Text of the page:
thanks Dawn for the comment! The cake actually turned out fine after a night of refrigerating (no wonder the recipe said to make it a day before)! I suggest all those who have a problem with making the cake set could try to refrigerate it. But next time I think I'll follow the recipe to the letter (even bought a wooden spoon for it!). We had the cake for our new year's eve party, and it was a hit even for the boys who don't like sweets! This recipe is the reason why I joined Rouxbe! Thanks to Dawn and the staffs!
  • Echo S
    Echo S
    so i tried again at this wonderful dessert. This time REALLY followed the entire video (even to the wooden spoon lol). As I closed the oven door, happily going on to other chores, then i saw something on the table: THE FLOUR!! I was totally shocked as flour could be what made my last attempt fail. But the torte has already being baked for 10 minutes, i had to leave the flour out. to my surprise, after 30~40 minutes of baking, there was no gooey stuff sticking to the testing fork. and now it's beautifully set right next to me!!! I have no idea as to why this happened...anyone???
  • Christina F
    Christina F
    I made mine with 70% dark chocolate (Schaffen Berger) and the torte seems rather oily. I measured and weighed the butter at 7 ounces. I also weighed the chocolate. I cooked mine for 25 min then decided to put it back in the oven for another 13 min... it does not seem as oily, but it is still pretty greasy. I made mine in an 8 inch but made it very thin (as I filed another pie dish with the remaining torte batter). The taste is lovely, but oilier than I thought it would be. But then again I don't know if that is because I only rested my test pie dish one for 15 min. I made a pretty raspberry coulis with it as a sauce in lieu of the creme anglaise.
  • Albert D
    Albert D
    I would like to bake it today to serve it tomorrow night. How should i store it? in the refrigerator? Thanks
  • Dawn T Rouxbe Staff
    Dawn T
    After the cake has completely cooled, cover it with plastic wrap and then store in the refrigerator. Just be sure that you take it out of the refrigerator at least an hour before you plan to serve it, as this cake is best served at room temperature. The cake will keep for several days. In fact, it tastes even better a day or two later. Cheers!
  • Gavin A
    Gavin A
    Immense! Made with 85% Green and Blacks chocolate. Slightly soupy in the very middle, but still tasted superb. So moist and rich. Thanks!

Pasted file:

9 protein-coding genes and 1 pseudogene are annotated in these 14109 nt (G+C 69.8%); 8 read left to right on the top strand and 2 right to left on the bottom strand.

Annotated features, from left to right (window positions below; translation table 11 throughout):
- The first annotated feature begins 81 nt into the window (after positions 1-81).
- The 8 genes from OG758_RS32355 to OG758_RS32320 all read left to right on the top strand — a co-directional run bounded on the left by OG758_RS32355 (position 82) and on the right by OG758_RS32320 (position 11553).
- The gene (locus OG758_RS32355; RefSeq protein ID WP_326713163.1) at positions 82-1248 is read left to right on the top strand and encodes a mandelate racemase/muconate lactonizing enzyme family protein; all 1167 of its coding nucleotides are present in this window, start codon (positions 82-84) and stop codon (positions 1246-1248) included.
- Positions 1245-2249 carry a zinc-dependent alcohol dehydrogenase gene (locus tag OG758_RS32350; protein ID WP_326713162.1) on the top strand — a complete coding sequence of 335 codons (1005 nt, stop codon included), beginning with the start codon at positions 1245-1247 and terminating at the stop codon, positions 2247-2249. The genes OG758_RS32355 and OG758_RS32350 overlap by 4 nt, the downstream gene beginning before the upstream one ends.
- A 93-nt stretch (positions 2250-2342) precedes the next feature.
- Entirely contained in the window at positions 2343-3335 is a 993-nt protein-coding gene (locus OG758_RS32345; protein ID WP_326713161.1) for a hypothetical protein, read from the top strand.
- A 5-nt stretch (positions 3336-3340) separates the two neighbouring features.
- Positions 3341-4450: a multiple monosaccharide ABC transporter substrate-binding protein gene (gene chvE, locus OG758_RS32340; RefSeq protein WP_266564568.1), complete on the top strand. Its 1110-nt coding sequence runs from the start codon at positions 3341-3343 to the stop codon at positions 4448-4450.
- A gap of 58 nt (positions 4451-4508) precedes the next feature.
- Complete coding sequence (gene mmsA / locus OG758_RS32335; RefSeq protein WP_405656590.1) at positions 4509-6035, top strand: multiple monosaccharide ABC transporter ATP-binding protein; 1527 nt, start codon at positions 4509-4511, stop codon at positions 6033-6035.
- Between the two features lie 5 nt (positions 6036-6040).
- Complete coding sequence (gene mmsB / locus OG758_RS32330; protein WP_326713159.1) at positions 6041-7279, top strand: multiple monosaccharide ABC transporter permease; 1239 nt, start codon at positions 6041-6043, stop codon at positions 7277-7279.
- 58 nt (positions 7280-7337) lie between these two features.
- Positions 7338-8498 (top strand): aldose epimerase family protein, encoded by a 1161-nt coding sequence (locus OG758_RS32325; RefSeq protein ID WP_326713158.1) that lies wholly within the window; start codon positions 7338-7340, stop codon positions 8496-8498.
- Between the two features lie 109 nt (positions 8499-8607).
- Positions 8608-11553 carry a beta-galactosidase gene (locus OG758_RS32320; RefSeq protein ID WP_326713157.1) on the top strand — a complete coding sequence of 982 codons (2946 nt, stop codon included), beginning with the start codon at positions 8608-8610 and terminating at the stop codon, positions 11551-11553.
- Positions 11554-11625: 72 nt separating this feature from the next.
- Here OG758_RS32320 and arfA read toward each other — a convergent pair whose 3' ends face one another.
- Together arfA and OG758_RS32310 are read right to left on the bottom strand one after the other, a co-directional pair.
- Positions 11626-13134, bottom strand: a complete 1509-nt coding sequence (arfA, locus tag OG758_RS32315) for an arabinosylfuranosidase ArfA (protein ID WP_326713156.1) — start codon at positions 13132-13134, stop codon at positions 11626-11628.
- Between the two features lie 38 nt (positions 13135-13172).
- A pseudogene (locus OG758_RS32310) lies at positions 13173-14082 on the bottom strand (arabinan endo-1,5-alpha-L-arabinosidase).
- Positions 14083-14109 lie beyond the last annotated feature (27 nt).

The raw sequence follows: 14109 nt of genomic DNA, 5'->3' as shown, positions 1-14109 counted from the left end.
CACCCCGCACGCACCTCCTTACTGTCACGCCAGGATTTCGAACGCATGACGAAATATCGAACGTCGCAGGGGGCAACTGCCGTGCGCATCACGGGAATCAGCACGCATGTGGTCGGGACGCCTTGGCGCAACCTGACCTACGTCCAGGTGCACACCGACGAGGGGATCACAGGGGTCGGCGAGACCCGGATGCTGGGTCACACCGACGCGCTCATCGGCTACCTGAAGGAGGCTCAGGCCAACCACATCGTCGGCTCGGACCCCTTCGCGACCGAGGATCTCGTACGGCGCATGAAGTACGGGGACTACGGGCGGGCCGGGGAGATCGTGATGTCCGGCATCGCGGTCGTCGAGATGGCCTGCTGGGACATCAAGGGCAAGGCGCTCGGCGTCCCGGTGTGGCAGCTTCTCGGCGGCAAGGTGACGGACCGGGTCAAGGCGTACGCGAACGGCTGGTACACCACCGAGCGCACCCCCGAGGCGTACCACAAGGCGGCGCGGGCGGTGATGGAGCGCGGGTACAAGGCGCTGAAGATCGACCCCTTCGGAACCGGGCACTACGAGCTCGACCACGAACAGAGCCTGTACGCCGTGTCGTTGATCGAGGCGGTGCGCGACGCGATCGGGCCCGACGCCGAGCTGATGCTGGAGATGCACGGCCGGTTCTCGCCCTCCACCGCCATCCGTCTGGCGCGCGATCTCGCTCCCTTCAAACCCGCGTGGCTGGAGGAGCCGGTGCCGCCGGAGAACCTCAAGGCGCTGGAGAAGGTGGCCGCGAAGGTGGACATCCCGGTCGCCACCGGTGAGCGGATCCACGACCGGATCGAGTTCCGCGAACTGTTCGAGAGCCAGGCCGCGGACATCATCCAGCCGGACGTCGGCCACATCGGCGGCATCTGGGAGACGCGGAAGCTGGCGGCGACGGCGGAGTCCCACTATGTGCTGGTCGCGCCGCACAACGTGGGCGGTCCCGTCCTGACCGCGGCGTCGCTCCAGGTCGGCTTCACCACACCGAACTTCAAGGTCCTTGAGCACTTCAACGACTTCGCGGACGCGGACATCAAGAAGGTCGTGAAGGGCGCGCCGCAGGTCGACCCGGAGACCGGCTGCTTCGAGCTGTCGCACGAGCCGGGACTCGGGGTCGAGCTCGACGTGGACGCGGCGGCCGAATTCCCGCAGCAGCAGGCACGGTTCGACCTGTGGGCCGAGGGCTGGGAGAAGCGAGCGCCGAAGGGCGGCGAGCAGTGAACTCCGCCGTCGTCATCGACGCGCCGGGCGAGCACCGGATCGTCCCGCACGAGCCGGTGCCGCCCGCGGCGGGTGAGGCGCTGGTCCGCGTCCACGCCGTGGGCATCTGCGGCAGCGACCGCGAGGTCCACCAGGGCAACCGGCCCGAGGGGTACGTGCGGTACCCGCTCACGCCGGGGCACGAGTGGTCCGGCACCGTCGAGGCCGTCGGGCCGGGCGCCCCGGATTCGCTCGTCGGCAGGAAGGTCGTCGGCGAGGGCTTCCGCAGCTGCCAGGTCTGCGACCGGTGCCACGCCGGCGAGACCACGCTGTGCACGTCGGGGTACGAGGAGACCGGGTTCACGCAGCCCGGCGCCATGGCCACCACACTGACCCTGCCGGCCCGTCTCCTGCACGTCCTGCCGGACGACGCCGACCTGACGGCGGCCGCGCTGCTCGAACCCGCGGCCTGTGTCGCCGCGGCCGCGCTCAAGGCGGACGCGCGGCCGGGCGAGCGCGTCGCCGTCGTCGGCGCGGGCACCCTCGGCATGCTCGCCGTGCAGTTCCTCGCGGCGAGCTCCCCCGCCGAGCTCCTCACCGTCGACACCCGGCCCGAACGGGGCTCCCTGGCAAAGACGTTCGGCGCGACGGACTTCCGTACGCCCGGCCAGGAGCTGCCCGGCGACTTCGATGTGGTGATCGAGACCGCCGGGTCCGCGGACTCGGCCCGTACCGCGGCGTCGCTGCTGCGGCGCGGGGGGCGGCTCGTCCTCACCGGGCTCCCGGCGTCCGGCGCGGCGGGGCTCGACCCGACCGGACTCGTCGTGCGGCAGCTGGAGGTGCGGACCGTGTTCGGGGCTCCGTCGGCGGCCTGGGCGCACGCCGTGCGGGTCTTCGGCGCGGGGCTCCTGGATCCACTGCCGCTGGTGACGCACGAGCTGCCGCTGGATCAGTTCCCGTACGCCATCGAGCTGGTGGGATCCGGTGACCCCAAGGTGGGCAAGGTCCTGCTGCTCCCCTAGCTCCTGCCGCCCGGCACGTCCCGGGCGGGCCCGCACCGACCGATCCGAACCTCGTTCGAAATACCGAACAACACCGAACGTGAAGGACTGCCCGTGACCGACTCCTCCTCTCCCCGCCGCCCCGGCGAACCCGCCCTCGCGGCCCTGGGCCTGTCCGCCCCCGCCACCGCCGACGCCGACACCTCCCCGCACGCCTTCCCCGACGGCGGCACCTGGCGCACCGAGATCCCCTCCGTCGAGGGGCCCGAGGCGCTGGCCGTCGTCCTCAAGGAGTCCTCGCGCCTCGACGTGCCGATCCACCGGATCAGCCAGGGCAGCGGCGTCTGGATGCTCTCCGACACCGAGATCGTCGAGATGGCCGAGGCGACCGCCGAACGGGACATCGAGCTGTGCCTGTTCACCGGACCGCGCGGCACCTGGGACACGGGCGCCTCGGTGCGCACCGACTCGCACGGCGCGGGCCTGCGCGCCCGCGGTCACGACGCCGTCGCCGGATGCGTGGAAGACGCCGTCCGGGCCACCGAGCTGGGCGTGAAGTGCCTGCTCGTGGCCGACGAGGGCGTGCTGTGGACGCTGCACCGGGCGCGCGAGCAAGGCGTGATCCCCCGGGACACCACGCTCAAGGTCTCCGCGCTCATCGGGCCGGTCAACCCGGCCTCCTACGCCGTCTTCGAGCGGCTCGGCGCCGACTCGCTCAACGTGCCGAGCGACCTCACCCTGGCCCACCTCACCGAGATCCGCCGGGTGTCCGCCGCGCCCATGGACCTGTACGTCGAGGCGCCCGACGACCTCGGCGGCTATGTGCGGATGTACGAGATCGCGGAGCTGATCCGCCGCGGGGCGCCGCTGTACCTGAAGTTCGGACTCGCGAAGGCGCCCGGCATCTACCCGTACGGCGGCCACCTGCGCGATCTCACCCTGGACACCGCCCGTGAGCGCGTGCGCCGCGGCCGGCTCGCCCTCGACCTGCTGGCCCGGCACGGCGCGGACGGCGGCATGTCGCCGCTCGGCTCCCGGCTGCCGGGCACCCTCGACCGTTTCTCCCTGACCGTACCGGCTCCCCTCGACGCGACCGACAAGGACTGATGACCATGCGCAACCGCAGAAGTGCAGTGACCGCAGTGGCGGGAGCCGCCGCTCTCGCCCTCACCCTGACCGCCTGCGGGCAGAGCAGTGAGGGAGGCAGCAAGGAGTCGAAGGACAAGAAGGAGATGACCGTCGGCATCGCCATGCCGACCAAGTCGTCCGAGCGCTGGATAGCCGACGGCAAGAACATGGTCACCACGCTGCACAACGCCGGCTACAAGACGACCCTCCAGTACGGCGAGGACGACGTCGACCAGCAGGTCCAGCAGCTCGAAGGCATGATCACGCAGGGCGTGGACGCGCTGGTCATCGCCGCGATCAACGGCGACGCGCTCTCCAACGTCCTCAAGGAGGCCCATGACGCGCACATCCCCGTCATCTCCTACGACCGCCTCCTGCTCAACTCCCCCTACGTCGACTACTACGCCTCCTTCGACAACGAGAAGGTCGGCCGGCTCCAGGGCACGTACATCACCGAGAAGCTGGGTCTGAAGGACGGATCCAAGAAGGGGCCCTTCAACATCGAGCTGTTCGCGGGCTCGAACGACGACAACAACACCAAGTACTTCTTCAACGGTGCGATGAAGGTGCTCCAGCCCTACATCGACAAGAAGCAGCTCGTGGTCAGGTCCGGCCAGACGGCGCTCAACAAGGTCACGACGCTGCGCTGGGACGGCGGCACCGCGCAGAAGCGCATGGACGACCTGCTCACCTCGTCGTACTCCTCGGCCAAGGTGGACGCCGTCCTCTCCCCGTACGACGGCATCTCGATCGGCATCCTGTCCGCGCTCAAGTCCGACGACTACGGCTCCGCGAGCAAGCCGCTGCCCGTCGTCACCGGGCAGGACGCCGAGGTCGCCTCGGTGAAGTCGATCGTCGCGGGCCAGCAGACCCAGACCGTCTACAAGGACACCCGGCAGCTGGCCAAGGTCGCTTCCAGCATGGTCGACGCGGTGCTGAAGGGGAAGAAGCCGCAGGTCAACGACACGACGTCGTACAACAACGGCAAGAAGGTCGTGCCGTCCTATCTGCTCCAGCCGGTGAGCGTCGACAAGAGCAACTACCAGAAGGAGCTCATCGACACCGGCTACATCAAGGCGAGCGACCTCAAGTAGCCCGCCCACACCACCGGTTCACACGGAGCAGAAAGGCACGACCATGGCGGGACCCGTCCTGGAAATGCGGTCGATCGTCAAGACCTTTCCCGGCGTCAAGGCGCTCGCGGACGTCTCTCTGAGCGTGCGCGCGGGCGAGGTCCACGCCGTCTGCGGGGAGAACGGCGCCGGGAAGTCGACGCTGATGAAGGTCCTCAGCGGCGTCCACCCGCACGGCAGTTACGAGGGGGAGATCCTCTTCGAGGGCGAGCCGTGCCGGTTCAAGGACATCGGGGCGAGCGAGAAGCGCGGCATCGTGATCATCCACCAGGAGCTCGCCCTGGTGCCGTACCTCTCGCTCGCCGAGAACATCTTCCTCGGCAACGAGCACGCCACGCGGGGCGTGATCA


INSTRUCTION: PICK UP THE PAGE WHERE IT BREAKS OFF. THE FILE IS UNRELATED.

• Rebecca B
    Rebecca B
    How do you get it to last so long? I've made this several times and it disappears as fast as it is made :) Question about making this less expensive for an "everyday" desert I tried making this with semi-sweet chocolate chips. I melted the chocolate and then put it through a sieve to prevent any small clumps from entering the torte. The flavor was less rich than my other attempts. Can a higher quality cocoa powder be substituted for the flour and serve the dual role of binding agent and flavor enhancer?
  • Dawn T Rouxbe Staff
    Dawn T
    We have to say some things are better left as they are. This chocolate torte is decadent for a reason because of the ingredients used. You can definitely try experimenting with the ingredients that are available to you. It comes down to experimenting yourself and making tweaks that work for you. You might be interested to check out the lesson on the Basics of Quality Chocolate because good chocolate is good chocolate for a reason :-) Cheers!
  • Avrohom  S
    Avrohom S
    I have made this cake twice and each time I never was able to get it out of the pan smoothly, it would always break up. I`m using a calphalon non stick baking pan. What should I do?
  • Dawn T Rouxbe Staff
    Dawn T
    There could be a few reasons why the torte is sticking. If the cake is not left too cool a bit before removing it, or if it is left too long before removing it, this can sometimes cause it to stick. Also, if your pan is not 100% non-stick the cake can stick. By this I mean, your pan may be a "non-stick" pan; however, it may no longer be as non-stick as it once was. In this case, I would try using a round of parchment in the pan before you pour in the batter. Hope this helps. Cheers!
  • Debra G
    Debra G
    I have made the dessert before, and loved it! I would like to make the dessert for some friends who are gluten free. What would be the best flour substitute for that 1 T of flour?
  • Dawn T Rouxbe Staff
    Dawn T
    Gluten-free baking can be tricky as there is no exact substitute for wheat flour. Recipes made with wheat free alternative flours will generally wind up being very different in flavor and texture. However, in this case where you are not using much flour to begin you will likely make out quite fine. Here is some information and ideas on using alternative flours. Good luck!
  • Joel  D
    Joel D
    Hi, I'm not a vegan or vegetarian but interested in understanding how would i substitute eggs & butter in the recipe? For example, instead of using 7oz butter can i sub 1/4 cup olive oil & instead of eggs can i substitute with condensed milk? Not sure if i am hitting the right nail here. Look forward to your answers.
  • Dawn T Rouxbe Staff
    Dawn T